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Translating motion graphs. Dt to vt

  1. Mar 2, 2013 #1
    I am so confuse! It's regarding translating motion graphs.

    When translating a position time graph to a velocity time graph, if a curve line is followed by a straight diagonal line (both going up) do I use a step function?

    Cause in this video http://m.youtube.com/#/watch?v=EZXLkAYjmR0&desktop_uri=/watch?v=EZXLkAYjmR0

    At 3:04. He drew a diagnal line without calculating the slope... Isn't he suppose to use a step function?
    1. The problem statement, all variables and given/known data



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    3. The attempt at a solution
     
  2. jcsd
  3. Mar 2, 2013 #2

    PeterO

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    The two sloping sections before and after the curved line can be used to find the constant velocities before and after the acceleration section. The presenter has possibly assumed [for simlicity] that the acceleration between those two sections was constant. Does the curved section look like it may be parabolic? [I can't play the video].
     
  4. Mar 2, 2013 #3
    No, he souldn't use a step function in such a case.
    Curve line in d-t representation means accelerated motion (suppose the curve line is a parabola for simplicity, i.e. uniform acceleration)... then in the v-t representation it is a diagonal line, meaning that velocity is changing at constant rate.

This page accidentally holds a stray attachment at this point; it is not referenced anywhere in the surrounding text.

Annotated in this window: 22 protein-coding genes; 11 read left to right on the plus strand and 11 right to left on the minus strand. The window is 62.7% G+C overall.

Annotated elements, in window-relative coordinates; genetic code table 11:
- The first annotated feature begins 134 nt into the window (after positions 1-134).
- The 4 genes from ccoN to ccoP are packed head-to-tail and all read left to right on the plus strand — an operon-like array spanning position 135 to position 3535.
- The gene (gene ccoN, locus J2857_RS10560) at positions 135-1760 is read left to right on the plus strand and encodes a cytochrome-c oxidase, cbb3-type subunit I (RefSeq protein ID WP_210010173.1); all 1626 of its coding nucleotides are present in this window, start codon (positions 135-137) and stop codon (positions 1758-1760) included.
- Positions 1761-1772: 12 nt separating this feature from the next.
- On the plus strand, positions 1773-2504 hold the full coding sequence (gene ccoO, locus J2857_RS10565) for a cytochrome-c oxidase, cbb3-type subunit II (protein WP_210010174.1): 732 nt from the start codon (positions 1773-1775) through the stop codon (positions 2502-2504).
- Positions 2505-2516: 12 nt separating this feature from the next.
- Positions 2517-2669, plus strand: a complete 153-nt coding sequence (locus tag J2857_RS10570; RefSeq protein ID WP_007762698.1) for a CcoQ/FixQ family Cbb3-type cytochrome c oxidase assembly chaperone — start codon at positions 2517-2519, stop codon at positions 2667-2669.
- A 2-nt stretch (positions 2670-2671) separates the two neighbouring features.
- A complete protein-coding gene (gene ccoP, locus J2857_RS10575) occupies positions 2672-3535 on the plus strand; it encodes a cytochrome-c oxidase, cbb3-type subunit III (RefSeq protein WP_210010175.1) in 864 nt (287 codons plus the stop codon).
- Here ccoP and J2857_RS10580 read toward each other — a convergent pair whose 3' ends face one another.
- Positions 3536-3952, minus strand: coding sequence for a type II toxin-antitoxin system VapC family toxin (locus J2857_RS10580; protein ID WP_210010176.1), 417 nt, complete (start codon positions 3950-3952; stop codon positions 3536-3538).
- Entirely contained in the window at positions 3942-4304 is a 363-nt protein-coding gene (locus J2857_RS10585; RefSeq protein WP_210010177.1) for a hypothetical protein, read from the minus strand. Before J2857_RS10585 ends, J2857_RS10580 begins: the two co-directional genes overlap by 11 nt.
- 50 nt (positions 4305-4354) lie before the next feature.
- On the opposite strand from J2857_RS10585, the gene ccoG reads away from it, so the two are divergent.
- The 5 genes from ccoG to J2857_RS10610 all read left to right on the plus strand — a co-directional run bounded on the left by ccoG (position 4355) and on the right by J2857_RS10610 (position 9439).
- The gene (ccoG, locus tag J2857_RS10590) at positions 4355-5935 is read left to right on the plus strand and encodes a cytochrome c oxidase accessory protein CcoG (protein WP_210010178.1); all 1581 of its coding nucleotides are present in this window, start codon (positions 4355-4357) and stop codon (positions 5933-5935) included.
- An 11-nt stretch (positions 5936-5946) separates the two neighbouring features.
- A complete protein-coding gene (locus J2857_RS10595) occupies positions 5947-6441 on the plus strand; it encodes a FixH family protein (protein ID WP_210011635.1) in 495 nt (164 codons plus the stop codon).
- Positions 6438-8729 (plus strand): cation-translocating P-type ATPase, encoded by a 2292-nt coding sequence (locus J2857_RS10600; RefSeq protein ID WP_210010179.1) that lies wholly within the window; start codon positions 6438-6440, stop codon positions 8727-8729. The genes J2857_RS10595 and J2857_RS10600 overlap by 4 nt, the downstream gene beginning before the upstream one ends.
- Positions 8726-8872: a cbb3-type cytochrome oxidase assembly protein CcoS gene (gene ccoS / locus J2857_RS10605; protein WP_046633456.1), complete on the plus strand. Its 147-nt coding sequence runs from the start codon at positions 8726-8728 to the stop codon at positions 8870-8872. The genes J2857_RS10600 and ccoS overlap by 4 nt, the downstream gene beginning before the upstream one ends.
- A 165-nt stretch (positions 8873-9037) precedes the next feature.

Then the diagonal line in d-t representation means constant velocity. In v-t representation this is instead a straight horizontal line.

    Therefore what you get is a diagonal line joined to an horizontal line. You would have a step function in v-t representation only in case you have two motions both at constant speed but with different speed (and at some point speed has to change instantaneously but you do not know why, it is not a realistic situation of course); in this case the d-t representation would be just two diagonal lines with different slopes.
     
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